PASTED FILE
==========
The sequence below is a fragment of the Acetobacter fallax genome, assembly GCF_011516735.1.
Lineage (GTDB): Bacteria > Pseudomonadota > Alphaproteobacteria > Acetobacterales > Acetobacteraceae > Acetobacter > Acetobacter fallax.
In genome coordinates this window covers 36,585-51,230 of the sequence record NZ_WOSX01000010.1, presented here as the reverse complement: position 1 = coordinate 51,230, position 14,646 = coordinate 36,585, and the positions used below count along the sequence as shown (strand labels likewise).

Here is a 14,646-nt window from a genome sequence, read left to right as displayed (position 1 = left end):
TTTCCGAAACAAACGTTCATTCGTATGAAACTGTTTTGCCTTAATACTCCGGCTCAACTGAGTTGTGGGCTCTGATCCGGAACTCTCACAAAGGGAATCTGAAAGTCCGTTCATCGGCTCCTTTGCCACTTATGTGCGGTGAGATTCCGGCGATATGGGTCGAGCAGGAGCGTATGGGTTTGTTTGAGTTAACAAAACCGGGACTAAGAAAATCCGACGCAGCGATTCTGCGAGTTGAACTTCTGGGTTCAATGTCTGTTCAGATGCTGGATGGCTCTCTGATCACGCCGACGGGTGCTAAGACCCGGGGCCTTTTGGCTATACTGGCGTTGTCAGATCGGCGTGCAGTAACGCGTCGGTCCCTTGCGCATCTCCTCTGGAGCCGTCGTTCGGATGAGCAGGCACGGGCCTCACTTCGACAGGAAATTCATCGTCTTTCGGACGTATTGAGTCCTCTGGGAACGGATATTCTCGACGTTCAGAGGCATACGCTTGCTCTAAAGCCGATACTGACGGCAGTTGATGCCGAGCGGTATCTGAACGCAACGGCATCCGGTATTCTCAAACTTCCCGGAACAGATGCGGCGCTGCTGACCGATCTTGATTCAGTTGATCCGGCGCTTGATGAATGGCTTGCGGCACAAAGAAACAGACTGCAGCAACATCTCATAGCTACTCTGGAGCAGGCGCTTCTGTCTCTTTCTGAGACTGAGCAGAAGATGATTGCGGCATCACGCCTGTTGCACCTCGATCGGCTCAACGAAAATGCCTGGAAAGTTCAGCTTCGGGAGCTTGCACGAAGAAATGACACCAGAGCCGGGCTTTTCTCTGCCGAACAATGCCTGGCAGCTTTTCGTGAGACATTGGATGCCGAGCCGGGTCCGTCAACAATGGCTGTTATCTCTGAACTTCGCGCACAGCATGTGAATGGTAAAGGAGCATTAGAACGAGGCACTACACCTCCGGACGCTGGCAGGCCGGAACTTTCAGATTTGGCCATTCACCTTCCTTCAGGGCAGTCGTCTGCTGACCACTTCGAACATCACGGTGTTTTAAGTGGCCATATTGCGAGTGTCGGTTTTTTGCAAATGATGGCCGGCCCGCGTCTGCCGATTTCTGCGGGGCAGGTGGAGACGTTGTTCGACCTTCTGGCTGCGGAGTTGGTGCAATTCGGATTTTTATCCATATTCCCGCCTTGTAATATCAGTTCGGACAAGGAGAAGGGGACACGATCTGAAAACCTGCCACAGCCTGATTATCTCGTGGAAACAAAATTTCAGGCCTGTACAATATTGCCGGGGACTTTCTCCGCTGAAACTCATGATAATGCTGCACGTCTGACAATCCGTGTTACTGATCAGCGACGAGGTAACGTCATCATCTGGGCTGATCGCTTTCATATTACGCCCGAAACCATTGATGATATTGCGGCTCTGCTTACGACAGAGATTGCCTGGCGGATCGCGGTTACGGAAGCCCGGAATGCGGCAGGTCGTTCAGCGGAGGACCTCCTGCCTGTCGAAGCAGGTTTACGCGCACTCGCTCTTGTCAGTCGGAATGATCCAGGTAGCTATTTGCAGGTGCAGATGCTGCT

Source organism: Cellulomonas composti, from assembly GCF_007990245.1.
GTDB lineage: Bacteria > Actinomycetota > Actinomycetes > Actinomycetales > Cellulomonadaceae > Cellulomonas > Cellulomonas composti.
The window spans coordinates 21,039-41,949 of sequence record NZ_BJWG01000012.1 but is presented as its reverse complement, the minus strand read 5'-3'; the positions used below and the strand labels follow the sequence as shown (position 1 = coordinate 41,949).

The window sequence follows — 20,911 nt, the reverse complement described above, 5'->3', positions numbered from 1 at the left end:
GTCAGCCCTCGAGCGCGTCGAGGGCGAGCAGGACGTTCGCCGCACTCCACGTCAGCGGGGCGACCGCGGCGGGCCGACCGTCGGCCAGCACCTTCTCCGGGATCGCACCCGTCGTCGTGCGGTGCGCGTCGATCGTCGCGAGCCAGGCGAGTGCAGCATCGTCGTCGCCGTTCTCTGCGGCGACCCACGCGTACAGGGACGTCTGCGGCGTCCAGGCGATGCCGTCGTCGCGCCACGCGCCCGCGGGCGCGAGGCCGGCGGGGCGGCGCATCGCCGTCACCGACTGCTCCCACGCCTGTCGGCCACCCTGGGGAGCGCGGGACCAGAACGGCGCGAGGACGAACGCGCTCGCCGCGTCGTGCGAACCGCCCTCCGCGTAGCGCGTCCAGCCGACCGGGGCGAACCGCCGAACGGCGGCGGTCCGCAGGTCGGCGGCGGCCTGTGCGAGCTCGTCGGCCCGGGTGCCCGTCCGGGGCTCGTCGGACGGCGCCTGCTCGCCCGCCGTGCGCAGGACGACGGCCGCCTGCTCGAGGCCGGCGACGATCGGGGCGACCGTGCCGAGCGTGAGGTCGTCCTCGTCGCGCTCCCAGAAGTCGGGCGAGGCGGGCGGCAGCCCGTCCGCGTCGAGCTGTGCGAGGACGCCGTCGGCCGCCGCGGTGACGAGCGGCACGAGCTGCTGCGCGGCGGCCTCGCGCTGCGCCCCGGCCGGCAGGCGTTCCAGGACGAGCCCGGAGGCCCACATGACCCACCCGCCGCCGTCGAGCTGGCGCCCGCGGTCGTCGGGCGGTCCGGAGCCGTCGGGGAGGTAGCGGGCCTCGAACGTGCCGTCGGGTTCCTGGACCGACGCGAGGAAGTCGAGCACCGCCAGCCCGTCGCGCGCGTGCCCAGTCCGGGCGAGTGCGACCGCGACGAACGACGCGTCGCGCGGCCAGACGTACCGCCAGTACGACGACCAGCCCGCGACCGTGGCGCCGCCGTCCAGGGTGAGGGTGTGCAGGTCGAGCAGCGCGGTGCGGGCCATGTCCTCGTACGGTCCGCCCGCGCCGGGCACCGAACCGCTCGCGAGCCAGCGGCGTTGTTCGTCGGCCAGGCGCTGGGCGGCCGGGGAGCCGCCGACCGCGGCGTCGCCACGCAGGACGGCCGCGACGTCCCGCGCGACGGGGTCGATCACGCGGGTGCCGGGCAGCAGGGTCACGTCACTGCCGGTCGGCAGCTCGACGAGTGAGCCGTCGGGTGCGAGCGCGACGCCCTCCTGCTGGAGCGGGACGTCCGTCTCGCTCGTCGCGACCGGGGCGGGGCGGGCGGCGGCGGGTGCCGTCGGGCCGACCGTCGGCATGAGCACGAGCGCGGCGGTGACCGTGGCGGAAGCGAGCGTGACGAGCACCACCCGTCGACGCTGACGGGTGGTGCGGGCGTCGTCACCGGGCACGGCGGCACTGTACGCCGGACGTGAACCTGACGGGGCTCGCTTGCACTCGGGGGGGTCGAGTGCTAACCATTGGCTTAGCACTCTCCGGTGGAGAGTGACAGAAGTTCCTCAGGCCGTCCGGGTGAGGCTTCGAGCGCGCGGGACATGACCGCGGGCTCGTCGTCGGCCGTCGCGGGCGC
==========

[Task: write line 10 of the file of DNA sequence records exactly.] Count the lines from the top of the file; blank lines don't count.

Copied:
GTCAGCCCTCGAGCGCGTCGAGGGCGAGCAGGACGTTCGCCGCACTCCACGTCAGCGGGGCGACCGCGGCGGGCCGACCGTCGGCCAGCACCTTCTCCGGGATCGCACCCGTCGTCGTGCGGTGCGCGTCGATCGTCGCGAGCCAGGCGAGTGCAGCATCGTCGTCGCCGTTCTCTGCGGCGACCCACGCGTACAGGGACGTCTGCGGCGTCCAGGCGATGCCGTCGTCGCGCCACGCGCCCGCGGGCGCGAGGCCGGCGGGGCGGCGCATCGCCGTCACCGACTGCTCCCACGCCTGTCGGCCACCCTGGGGAGCGCGGGACCAGAACGGCGCGAGGACGAACGCGCTCGCCGCGTCGTGCGAACCGCCCTCCGCGTAGCGCGTCCAGCCGACCGGGGCGAACCGCCGAACGGCGGCGGTCCGCAGGTCGGCGGCGGCCTGTGCGAGCTCGTCGGCCCGGGTGCCCGTCCGGGGCTCGTCGGACGGCGCCTGCTCGCCCGCCGTGCGCAGGACGACGGCCGCCTGCTCGAGGCCGGCGACGATCGGGGCGACCGTGCCGAGCGTGAGGTCGTCCTCGTCGCGCTCCCAGAAGTCGGGCGAGGCGGGCGGCAGCCCGTCCGCGTCGAGCTGTGCGAGGACGCCGTCGGCCGCCGCGGTGACGAGCGGCACGAGCTGCTGCGCGGCGGCCTCGCGCTGCGCCCCGGCCGGCAGGCGTTCCAGGACGAGCCCGGAGGCCCACATGACCCACCCGCCGCCGTCGAGCTGGCGCCCGCGGTCGTCGGGCGGTCCGGAGCCGTCGGGGAGGTAGCGGGCCTCGAACGTGCCGTCGGGTTCCTGGACCGACGCGAGGAAGTCGAGCACCGCCAGCCCGTCGCGCGCGTGCCCAGTCCGGGCGAGTGCGACCGCGACGAACGACGCGTCGCGCGGCCAGACGTACCGCCAGTACGACGACCAGCCCGCGACCGTGGCGCCGCCGTCCAGGGTGAGGGTGTGCAGGTCGAGCAGCGCGGTGCGGGCCATGTCCTCGTACGGTCCGCCCGCGCCGGGCACCGAACCGCTCGCGAGCCAGCGGCGTTGTTCGTCGGCCAGGCGCTGGGCGGCCGGGGAGCCGCCGACCGCGGCGTCGCCACGCAGGACGGCCGCGACGTCCCGCGCGACGGGGTCGATCACGCGGGTGCCGGGCAGCAGGGTCACGTCACTGCCGGTCGGCAGCTCGACGAGTGAGCCGTCGGGTGCGAGCGCGACGCCCTCCTGCTGGAGCGGGACGTCCGTCTCGCTCGTCGCGACCGGGGCGGGGCGGGCGGCGGCGGGTGCCGTCGGGCCGACCGTCGGCATGAGCACGAGCGCGGCGGTGACCGTGGCGGAAGCGAGCGTGACGAGCACCACCCGTCGACGCTGACGGGTGGTGCGGGCGTCGTCACCGGGCACGGCGGCACTGTACGCCGGACGTGAACCTGACGGGGCTCGCTTGCACTCGGGGGGGTCGAGTGCTAACCATTGGCTTAGCACTCTCCGGTGGAGAGTGACAGAAGTTCCTCAGGCCGTCCGGGTGAGGCTTCGAGCGCGCGGGACATGACCGCGGGCTCGTCGTCGGCCGTCGCGGGCGC